Derbyshire knew they were getting a versatile cricketer in Daryn Smit who was signed as a top order batsman and a useful leg-spinner.
Smit quickly announced himself as a superb close fielder by taking a series of stunning slip catches in the opening matches but he also had another considerable talent.
When Gary Wilson was called away on international duty with Ireland, Smit took over as wicketkeeper and was so accomplished that his glove work has been compared to England greats Bob Taylor and Jack Russell.
Smit carried on behind the stumps when Wilson returned with a knee problem and delivered a master-class in the recent home county championship match against Leicestershire when he did not concede a single bye in a 600-plus total.
Derbyshire’s director of cricket Kim Barnett admits that Smit’s wicketkeeping prowess came as a complete surprise to him.
“I said we were going to sign Daryn as a batsman but I didn’t know the standard of wicketkeeper that he is,” he said. “The players were already saying that he’s one of the best two or three wicketkeepers in South Africa and then we saw just how good he is.
“When Gary wasn’t here, Billy (Godleman) went with Daryn on his ‘keeping alone, never mind the fact he’s averaging 36 in first-class cricket.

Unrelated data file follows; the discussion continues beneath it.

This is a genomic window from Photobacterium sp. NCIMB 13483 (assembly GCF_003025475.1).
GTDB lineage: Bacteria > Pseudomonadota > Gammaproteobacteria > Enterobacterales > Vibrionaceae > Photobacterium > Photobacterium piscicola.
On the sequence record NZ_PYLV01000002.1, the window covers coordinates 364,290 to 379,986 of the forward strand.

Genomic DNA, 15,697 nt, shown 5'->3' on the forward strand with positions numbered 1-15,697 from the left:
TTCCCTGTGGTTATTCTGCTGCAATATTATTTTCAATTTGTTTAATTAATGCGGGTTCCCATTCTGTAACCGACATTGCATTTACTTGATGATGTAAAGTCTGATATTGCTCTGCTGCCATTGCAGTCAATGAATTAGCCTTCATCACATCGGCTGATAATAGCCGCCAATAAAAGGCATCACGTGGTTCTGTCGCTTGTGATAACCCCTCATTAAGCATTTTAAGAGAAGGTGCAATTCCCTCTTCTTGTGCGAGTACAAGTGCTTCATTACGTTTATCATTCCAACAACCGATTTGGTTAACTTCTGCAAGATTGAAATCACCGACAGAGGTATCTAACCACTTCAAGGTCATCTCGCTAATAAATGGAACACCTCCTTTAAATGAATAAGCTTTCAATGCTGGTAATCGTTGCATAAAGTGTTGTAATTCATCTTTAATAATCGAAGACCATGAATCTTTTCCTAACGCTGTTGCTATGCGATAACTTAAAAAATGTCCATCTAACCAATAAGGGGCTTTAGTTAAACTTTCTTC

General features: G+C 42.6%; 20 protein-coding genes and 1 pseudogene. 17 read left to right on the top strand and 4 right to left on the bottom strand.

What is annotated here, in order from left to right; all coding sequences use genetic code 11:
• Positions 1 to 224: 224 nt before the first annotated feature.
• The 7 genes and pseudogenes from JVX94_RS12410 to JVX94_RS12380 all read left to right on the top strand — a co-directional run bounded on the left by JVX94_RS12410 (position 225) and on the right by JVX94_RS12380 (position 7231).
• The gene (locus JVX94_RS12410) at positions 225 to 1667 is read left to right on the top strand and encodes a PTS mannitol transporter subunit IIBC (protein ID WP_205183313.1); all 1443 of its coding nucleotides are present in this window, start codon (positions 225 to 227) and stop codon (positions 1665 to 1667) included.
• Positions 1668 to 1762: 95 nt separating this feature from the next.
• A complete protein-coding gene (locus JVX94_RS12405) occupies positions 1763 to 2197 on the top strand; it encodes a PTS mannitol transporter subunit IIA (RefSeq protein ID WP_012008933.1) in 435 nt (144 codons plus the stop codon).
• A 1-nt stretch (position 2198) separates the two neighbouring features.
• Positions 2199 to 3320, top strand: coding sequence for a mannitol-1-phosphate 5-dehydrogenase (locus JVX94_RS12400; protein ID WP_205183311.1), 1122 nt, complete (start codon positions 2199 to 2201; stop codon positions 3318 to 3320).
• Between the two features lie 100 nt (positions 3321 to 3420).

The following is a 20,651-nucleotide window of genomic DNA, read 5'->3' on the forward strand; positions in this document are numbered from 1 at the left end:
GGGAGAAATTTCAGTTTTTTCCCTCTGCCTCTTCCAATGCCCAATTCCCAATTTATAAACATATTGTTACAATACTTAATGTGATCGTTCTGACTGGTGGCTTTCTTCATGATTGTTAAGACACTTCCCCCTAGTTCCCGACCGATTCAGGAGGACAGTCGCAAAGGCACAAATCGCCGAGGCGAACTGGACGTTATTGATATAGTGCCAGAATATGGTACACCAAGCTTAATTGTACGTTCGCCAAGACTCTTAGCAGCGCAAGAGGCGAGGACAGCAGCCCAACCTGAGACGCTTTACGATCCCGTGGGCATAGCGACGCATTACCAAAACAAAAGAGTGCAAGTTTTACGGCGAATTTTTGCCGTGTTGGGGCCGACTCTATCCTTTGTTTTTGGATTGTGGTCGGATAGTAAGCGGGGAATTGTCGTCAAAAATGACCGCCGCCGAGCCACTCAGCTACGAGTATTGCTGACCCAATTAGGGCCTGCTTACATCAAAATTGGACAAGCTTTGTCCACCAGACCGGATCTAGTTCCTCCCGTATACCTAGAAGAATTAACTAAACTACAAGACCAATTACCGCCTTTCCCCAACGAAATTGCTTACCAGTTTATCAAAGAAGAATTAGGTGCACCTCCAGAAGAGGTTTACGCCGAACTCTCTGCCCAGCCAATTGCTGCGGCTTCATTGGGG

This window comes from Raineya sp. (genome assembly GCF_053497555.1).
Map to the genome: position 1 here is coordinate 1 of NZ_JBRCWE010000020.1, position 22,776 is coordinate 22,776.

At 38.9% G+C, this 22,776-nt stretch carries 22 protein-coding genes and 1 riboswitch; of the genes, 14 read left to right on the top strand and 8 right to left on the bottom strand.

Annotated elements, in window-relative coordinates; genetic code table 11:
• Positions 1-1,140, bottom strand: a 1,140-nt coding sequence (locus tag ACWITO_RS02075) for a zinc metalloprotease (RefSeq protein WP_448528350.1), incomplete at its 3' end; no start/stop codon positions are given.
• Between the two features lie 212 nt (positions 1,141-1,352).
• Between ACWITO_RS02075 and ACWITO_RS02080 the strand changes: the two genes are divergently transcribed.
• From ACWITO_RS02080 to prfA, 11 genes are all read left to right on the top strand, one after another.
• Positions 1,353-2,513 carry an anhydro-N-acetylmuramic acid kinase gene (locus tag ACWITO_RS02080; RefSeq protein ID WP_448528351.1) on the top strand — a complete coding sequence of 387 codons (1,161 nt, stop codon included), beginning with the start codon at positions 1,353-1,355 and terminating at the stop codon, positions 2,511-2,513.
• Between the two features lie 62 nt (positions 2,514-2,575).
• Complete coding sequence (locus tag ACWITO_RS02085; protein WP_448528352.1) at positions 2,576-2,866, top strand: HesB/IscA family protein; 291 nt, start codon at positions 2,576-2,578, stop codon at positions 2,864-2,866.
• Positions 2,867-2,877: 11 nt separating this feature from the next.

“No byes out of 600 runs is something Bob Taylor would have been proud of. I’ve played with Bob and Jack Russell and he is at that sort of standard which is some compliment.
“When I watched him at Trent Bridge and there’s no first slip, I know he must be a very good ‘keeper because Bob would do that. He would say ‘you go to second, you go to third and I’ll have first slip’ and that’s what Daryn does.
“You’ve got to be confident to do that and he is a real top drawer wicketkeeper. He’s a marvellous gloveman but I didn’t know so I can’t take any praise for that.”
Smit continued to keep in this week’s day/night match against Glamorgan and Barnett said Wilson is happy with the arrangement.
“They seem happy between the two of them and we’re happy that if Gary is fully fit and wants to keep wicket then Daryn goes to slip and we know he’s a brilliant slip fielder.
“We are lucky we have two guys who can bat and keep wicket. Gary is going to be away with Ireland from time to time and when he does, Daryn is there.”
Derbyshire’s first experience of pink ball cricket was also a memorable one for off-spinner Hamidullah Qadri who not only became the youngest player to represent them in the county championship at the age of 16 years and 203 days but was also the first player born in the year 2000 to play in the competition.
His first innings figures of 15 overs for only 16 runs and the wicket of Andrew Salter at Cardiff more than vindicated Derbyshire’s decision to play him.